After losing his sister to cancer, a former Apple exec wants to make it easier for patients to get their health records
Many cancer patients still carry piles of paper records and imaging CDs between visits. While companies are working on a solution to this problem, several challenges remain.
Anil Sethi learned this firsthand after his younger sister, Tanya, was diagnosed with stage IV breast cancer.
He created a previous startup, Gliimpse, with the goal of helping her after she was first diagnosed. The company was later acquired by Apple, where Sethi worked for two years as director of health records, until he received a call from Johns Hopkins that Tanya would have only two weeks to live.
He left and drove her across the country as they sought specialists who could help.
“We bought Tanya another five months of life as we roamed the country in search of a Hail Mary,” he said.
When she died, Sethi promised that he would work for the rest of his career to make sure people would no longer view breast cancer as a death sentence. With this goal in mind, he founded his current startup Ciitizen in 2017.
If his previous work at Apple was to make it easier for many people to get medical records from different facilities, Ciitizen’s current approach is profound. While the company isn’t exclusively for cancer patients, Sethi is focused on making the platform work for them first, given the sheer amount of information they have to manage.
Many health records efforts focus on retrieving information using Fast Healthcare Interoperability Resources (FHIR), an interoperability standard that allows them to extract certain health information from health record systems with patient consent. But that standard doesn’t currently cover everything, including pathology reports, information about tumor size and grade, and discharge summaries, that Tanya needed.
“An API can’t get out of a database … what it doesn’t have in the database in the first place,” he said.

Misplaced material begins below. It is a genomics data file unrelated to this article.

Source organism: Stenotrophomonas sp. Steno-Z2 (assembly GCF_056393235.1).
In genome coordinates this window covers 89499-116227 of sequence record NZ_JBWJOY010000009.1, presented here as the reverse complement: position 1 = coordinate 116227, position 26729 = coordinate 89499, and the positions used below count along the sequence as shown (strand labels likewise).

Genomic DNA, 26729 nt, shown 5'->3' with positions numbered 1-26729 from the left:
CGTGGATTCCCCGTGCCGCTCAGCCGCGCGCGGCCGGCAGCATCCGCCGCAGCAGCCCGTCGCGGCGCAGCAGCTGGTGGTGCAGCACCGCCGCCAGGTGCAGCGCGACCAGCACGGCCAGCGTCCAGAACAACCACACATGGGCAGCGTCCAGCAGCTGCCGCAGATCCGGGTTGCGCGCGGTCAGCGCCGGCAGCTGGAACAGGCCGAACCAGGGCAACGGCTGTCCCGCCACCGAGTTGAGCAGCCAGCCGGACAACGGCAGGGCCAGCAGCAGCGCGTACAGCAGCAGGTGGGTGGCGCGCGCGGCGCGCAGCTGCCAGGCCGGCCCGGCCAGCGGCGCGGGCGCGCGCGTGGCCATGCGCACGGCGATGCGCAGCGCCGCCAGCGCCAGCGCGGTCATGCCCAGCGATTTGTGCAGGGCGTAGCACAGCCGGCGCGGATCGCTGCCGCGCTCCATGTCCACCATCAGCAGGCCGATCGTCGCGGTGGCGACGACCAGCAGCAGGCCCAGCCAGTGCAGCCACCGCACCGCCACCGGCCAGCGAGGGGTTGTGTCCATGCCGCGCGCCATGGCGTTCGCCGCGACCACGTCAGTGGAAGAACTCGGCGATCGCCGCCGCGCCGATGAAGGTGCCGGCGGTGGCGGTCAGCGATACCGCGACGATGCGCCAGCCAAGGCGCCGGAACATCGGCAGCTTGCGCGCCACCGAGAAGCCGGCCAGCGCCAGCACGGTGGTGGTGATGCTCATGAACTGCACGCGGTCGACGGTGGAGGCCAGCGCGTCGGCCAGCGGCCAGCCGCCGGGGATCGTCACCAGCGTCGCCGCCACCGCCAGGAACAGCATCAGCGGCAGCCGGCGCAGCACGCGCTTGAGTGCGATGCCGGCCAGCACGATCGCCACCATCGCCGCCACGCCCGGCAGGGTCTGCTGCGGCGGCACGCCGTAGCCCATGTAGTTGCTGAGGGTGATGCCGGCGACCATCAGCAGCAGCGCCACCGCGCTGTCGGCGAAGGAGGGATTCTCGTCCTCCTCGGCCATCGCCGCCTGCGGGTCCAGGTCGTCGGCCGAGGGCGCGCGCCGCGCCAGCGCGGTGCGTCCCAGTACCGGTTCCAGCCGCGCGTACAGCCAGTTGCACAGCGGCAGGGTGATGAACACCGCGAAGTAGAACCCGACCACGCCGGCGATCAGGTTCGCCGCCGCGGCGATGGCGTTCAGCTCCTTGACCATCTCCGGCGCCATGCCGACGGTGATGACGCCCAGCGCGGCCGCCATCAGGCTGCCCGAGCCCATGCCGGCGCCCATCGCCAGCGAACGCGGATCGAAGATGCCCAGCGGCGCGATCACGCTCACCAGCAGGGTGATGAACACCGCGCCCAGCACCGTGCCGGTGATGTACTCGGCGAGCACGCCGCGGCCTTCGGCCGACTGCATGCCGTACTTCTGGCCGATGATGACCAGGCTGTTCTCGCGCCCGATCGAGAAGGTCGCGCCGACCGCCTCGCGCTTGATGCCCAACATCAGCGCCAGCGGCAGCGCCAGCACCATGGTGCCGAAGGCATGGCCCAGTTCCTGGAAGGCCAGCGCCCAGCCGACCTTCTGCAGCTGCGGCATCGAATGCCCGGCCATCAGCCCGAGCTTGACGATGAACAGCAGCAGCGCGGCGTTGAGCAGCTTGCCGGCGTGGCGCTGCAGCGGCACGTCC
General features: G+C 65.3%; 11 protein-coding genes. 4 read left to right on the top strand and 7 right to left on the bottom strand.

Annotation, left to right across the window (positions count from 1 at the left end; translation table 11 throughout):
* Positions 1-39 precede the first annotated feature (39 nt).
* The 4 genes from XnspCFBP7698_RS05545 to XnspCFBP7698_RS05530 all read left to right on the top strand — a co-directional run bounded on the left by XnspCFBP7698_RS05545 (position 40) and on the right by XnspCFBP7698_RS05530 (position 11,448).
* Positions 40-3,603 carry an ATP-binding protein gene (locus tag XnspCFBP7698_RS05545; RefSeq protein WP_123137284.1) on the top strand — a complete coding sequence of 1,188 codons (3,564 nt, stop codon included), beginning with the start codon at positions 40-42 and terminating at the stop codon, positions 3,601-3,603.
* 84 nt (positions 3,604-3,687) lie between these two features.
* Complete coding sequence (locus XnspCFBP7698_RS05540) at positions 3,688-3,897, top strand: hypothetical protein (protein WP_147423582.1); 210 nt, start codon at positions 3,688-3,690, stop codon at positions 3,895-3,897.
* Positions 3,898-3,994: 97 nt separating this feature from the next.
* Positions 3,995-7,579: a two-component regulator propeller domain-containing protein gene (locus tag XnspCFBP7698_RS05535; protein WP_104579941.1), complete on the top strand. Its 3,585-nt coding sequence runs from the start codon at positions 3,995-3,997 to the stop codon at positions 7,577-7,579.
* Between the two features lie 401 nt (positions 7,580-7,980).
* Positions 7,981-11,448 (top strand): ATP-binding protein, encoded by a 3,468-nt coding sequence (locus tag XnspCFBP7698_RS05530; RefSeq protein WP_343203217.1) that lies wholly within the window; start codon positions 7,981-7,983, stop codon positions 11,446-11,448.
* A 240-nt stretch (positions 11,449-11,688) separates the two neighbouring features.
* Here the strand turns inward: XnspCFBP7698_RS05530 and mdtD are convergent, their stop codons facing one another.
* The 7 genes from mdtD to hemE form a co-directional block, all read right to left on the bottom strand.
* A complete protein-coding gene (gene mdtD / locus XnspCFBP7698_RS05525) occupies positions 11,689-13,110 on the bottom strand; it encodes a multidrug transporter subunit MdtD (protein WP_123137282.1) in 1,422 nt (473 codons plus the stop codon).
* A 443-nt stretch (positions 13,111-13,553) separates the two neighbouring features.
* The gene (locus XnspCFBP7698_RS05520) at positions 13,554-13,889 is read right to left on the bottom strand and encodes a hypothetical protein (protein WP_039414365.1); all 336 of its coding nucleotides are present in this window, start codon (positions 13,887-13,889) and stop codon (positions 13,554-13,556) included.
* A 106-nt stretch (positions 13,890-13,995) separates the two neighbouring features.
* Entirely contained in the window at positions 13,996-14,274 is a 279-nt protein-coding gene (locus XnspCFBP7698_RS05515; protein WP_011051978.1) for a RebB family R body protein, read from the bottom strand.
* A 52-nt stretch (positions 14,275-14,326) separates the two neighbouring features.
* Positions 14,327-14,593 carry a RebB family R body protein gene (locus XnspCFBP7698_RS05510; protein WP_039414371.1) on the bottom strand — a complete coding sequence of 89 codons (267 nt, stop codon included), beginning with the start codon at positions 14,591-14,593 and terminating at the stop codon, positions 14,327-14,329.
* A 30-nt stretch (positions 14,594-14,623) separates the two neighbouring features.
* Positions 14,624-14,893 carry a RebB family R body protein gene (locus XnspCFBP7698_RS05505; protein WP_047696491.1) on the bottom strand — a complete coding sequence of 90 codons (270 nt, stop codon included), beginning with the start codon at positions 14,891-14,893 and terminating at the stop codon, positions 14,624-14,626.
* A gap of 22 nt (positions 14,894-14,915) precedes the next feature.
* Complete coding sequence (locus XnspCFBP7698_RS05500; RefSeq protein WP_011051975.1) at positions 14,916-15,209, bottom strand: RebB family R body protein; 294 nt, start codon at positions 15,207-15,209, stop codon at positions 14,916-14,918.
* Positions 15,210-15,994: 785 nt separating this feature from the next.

Since many of the built-in EMR databases still focus on billing, this information just wasn’t there.
Instead, his solution is to use the patient’s right of access to retrieve all their records, documents and genomics reports. The users can tell the company where they received care so that Ciitizen can track the ‘breadcrumbs’.
“When Tanya was at Hopkins, they were using Epic, so I used her login and I got 30 or 40, maybe 50 records, one outage, no problem,” he said. “But when I used her HIPAA access right to fill out a form, sign it and send it to medical records, we got a dump of 2,200 pages. So we’re looking at two orders of magnitude different.”
Of course, this comes with a tradeoff. While information coming in through an API is calculable, those 2,200 pages he received were all sent in a big, cluttered PDF.
That’s why Ciitizen trains machine learning tools to turn this into standardized, actionable information. It aims to retrieve and codify the 20 key elements needed by oncologists.
The service is free for patients. It has a feature that allows them to identify clinical trials for which they may be eligible, and to share their data with researchers, if they wish. Users can download their records or request to delete them.
“I think we’ve all had a Tanya in our lives,” Sethi said. “You need to know why you’re doing this job. This is really hard work.”